The Legislative First Half

There are two coexisting dynamics currently running through the government regarding its legislative agenda. The first relates to the emblematic projects that were proposed during the election campaign. Programs like tax reform or health care reform. The second is newer and has a significant relationship with a number of bills introduced by former president Piñera. The Executive will continue to push them legislatively, though with adjustments aligned with its programmatic interests. By Ian Mackinnon (*)

22 June 2022

With the first two months of President Gabriel Boric’s administration now behind us, and following the announcement of the end of the inaugural period, a couple of trends related to his legislative agenda are beginning to emerge. The first, a push for tax reform, was entirely expected, and its pre-legislative process is already underway with the so-called “Diálogos Sociales” (Social Dialogues). Other important reforms committed to during the campaign, including health care and pension reform, will await the conclusion of the constituent process before being introduced to the legislature. In fact, on one of her many visits to the Senate Health Committee, Minister Begoña Yarza went as far as to say that her Ministry’s proposal would not be presented until 2023. Something similar was conveyed a few weeks ago by the Minister of Public Works, Juan Carlos García, when presenting his priorities, including the proposal for water governance, to the Congress in Valparaíso.

Given that, legislators understand that there will be a wait before embarking on these major discussions, but this does not mean that they will stand idly by without legislating, especially in the Senate, where the opposition holds the majority on several committees. In this case, the risk for the government is that it will be forced to follow the rhythm set by the different parties rather than its own.

The second dynamic is newer and relates to the significant number of bills introduced by former president Sebastián Piñera which the current Executive will continue to push legislatively, though with the adjustments needed to align them with his own programmatic interests. Just to mention a few examples, the Minister of Women and Gender Equity, Antonia Orellana, confirmed to the Senate Labor Committee that the government will begin discussion of the bill on the right to day care and the creation of a day care solidarity fund. This initiative is included in bulletin 14782-13 presented in January of this year. According to the Minister’s statements the proposal will be moved forward through a working group of members from Congress, the Executive, and other agents, with a view to resolving the main sticking points. The bill also includes provisions to strengthen the right to day-care centers, taking into account a child, gender and human rights perspective. For its part, the Ministry of National Assets, in bulletin 12551-12, has announced it will support establishing penalties for those hindering access roads to ocean, river, and lake beaches. Another initiative relates to water-front management and maritime concessions, as per bill 8467-12, introduced by Piñera in his first term. Along the same lines, there are high expectations regarding the reactivation of the Constitutional Reform that regulates the State Of Alert to prevent damage to critical infrastructure, according to Bulletin 13086-07. First introduced in congress in November 2019 during the peak of social unrest (“Estallido Social), but legislatively frozen since September 2020, the bill now seems to have taken on a second life as a tool to define an intermediate Military State of Exception that allows the Armed Forces to intervene in protecting roads and highways. This may also be a good example of the risk mentioned from the first trend. The members of the Joint Commission have already notified the Executive that they could move forward with their own indications if there is any delay in presenting the proposal. This can be read as a positive trend, unlike the less conciliatory positions held in the previous cycle.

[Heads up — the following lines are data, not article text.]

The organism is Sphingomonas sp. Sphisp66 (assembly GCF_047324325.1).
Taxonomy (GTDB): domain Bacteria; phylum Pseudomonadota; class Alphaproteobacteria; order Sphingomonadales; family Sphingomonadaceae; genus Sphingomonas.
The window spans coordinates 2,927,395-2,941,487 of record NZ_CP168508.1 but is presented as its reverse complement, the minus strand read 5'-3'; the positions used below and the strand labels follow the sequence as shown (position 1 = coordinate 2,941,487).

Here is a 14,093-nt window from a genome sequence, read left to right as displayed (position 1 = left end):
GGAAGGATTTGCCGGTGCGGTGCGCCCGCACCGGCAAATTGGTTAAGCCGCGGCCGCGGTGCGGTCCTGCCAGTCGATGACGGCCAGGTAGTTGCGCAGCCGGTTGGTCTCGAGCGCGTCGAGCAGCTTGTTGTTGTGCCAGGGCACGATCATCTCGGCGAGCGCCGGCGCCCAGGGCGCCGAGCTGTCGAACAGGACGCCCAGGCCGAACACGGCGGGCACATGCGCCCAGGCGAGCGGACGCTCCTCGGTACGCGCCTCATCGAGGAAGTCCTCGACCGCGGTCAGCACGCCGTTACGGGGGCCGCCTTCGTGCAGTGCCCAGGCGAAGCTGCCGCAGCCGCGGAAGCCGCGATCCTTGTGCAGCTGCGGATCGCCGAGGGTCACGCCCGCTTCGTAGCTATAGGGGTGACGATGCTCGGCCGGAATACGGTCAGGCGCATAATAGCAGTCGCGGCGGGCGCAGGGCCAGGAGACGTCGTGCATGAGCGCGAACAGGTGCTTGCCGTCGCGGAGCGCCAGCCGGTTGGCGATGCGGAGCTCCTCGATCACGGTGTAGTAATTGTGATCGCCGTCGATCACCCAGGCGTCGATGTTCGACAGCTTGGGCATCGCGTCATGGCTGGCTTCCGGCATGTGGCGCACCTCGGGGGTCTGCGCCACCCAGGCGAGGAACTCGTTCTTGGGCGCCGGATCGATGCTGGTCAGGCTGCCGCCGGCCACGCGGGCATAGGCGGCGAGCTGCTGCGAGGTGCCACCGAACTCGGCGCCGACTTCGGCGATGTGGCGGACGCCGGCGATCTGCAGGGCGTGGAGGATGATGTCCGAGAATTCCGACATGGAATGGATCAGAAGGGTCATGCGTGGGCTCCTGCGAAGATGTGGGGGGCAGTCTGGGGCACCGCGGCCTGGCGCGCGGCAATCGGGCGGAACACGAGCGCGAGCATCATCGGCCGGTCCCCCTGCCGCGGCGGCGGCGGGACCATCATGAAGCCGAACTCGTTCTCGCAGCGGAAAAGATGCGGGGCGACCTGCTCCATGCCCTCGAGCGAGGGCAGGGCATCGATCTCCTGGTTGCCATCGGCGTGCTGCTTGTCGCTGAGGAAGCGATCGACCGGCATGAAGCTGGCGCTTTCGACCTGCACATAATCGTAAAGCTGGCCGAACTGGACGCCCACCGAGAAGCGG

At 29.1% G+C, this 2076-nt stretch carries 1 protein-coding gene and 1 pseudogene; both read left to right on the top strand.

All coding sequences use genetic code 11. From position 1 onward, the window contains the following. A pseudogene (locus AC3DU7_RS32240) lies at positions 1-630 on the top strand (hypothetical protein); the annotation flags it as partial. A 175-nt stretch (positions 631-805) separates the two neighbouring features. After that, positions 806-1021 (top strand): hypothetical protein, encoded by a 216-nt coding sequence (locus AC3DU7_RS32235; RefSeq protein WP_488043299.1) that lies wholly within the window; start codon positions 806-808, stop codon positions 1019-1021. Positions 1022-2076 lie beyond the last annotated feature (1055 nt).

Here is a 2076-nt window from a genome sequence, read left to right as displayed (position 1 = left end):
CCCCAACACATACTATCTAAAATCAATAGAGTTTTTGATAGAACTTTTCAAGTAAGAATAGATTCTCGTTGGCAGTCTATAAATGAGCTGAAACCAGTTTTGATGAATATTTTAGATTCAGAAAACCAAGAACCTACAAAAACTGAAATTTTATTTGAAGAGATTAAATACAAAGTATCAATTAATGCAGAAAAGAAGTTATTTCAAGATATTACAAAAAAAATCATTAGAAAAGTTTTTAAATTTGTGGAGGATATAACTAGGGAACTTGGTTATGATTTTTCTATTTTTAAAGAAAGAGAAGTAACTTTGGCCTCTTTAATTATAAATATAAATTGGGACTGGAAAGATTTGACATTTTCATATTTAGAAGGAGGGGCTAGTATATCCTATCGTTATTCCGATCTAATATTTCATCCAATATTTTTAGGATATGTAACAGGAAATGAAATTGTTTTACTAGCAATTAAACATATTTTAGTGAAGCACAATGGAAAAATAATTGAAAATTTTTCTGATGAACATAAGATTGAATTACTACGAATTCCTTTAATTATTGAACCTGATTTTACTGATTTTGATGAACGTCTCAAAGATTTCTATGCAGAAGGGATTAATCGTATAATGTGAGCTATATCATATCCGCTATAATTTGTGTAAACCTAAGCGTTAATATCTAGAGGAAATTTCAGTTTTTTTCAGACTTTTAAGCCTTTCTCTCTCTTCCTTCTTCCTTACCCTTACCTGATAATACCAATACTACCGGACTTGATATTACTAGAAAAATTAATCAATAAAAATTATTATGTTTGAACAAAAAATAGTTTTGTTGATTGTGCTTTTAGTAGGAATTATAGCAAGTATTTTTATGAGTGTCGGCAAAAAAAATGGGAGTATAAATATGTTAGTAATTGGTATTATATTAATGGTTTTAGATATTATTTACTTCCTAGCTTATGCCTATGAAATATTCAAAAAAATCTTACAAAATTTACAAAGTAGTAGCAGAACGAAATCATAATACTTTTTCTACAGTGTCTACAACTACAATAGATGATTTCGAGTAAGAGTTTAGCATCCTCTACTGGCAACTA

In summary, the keys to the outcome of this “legislative first half,” as the Segpres Minister Giorgio Jackson termed it at the end of April, could come from these two key dynamics, i.e., managing the wait for the results about the new Constitution before starting with discussions of the major campaign promises and promoting different legislative proposals submitted by the last government. Let’s see if the designed direction stays on course in the coming months.

(*) Political Scientist, graduate of the Catholic University of Chile, and Master of Science in International Public Policy from University College London, England. Azerta Partner.